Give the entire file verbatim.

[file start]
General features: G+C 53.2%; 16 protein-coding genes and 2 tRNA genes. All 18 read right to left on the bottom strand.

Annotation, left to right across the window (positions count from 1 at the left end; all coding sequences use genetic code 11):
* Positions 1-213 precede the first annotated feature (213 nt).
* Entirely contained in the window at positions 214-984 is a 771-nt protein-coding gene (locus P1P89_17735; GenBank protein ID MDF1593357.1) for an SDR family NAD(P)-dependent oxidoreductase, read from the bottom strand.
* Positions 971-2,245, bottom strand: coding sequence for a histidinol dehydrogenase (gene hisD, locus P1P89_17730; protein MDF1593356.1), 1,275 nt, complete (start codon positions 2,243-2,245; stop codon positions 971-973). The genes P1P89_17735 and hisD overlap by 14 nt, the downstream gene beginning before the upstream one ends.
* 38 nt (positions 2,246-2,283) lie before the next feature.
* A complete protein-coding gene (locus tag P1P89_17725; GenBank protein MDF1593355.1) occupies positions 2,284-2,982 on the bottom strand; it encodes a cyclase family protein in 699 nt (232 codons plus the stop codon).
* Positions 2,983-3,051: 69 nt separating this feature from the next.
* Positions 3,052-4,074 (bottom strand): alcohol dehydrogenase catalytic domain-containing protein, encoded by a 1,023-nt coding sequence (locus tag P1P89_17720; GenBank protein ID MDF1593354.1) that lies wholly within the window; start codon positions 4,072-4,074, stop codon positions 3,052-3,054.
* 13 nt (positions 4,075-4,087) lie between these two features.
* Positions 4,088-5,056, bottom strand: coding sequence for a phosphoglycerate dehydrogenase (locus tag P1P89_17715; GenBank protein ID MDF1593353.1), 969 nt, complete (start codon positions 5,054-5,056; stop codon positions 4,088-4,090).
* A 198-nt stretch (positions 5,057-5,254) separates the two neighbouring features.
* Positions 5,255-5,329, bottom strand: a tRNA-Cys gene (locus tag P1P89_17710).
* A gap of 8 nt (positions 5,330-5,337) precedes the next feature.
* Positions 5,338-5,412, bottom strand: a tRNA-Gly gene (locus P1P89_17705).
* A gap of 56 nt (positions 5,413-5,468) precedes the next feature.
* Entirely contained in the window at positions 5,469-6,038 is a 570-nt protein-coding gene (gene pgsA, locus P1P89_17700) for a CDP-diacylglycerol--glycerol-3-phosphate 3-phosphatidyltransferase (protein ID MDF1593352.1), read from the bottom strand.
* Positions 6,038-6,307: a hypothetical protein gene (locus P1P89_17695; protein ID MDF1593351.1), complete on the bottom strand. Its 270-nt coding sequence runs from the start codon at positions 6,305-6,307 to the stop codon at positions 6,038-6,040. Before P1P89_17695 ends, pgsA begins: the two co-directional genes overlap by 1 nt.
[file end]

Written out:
General features: G+C 53.2%; 16 protein-coding genes and 2 tRNA genes. All 18 read right to left on the bottom strand.

Annotation, left to right across the window (positions count from 1 at the left end; all coding sequences use genetic code 11):
* Positions 1-213 precede the first annotated feature (213 nt).
* Entirely contained in the window at positions 214-984 is a 771-nt protein-coding gene (locus P1P89_17735; GenBank protein ID MDF1593357.1) for an SDR family NAD(P)-dependent oxidoreductase, read from the bottom strand.
* Positions 971-2,245, bottom strand: coding sequence for a histidinol dehydrogenase (gene hisD, locus P1P89_17730; protein MDF1593356.1), 1,275 nt, complete (start codon positions 2,243-2,245; stop codon positions 971-973). The genes P1P89_17735 and hisD overlap by 14 nt, the downstream gene beginning before the upstream one ends.
* 38 nt (positions 2,246-2,283) lie before the next feature.
* A complete protein-coding gene (locus tag P1P89_17725; GenBank protein MDF1593355.1) occupies positions 2,284-2,982 on the bottom strand; it encodes a cyclase family protein in 699 nt (232 codons plus the stop codon).
* Positions 2,983-3,051: 69 nt separating this feature from the next.
* Positions 3,052-4,074 (bottom strand): alcohol dehydrogenase catalytic domain-containing protein, encoded by a 1,023-nt coding sequence (locus tag P1P89_17720; GenBank protein ID MDF1593354.1) that lies wholly within the window; start codon positions 4,072-4,074, stop codon positions 3,052-3,054.
* 13 nt (positions 4,075-4,087) lie between these two features.
* Positions 4,088-5,056, bottom strand: coding sequence for a phosphoglycerate dehydrogenase (locus tag P1P89_17715; GenBank protein ID MDF1593353.1), 969 nt, complete (start codon positions 5,054-5,056; stop codon positions 4,088-4,090).
* A 198-nt stretch (positions 5,057-5,254) separates the two neighbouring features.
* Positions 5,255-5,329, bottom strand: a tRNA-Cys gene (locus tag P1P89_17710).
* A gap of 8 nt (positions 5,330-5,337) precedes the next feature.
* Positions 5,338-5,412, bottom strand: a tRNA-Gly gene (locus P1P89_17705).
* A gap of 56 nt (positions 5,413-5,468) precedes the next feature.
* Entirely contained in the window at positions 5,469-6,038 is a 570-nt protein-coding gene (gene pgsA, locus P1P89_17700) for a CDP-diacylglycerol--glycerol-3-phosphate 3-phosphatidyltransferase (protein ID MDF1593352.1), read from the bottom strand.
* Positions 6,038-6,307: a hypothetical protein gene (locus P1P89_17695; protein ID MDF1593351.1), complete on the bottom strand. Its 270-nt coding sequence runs from the start codon at positions 6,305-6,307 to the stop codon at positions 6,038-6,040. Before P1P89_17695 ends, pgsA begins: the two co-directional genes overlap by 1 nt.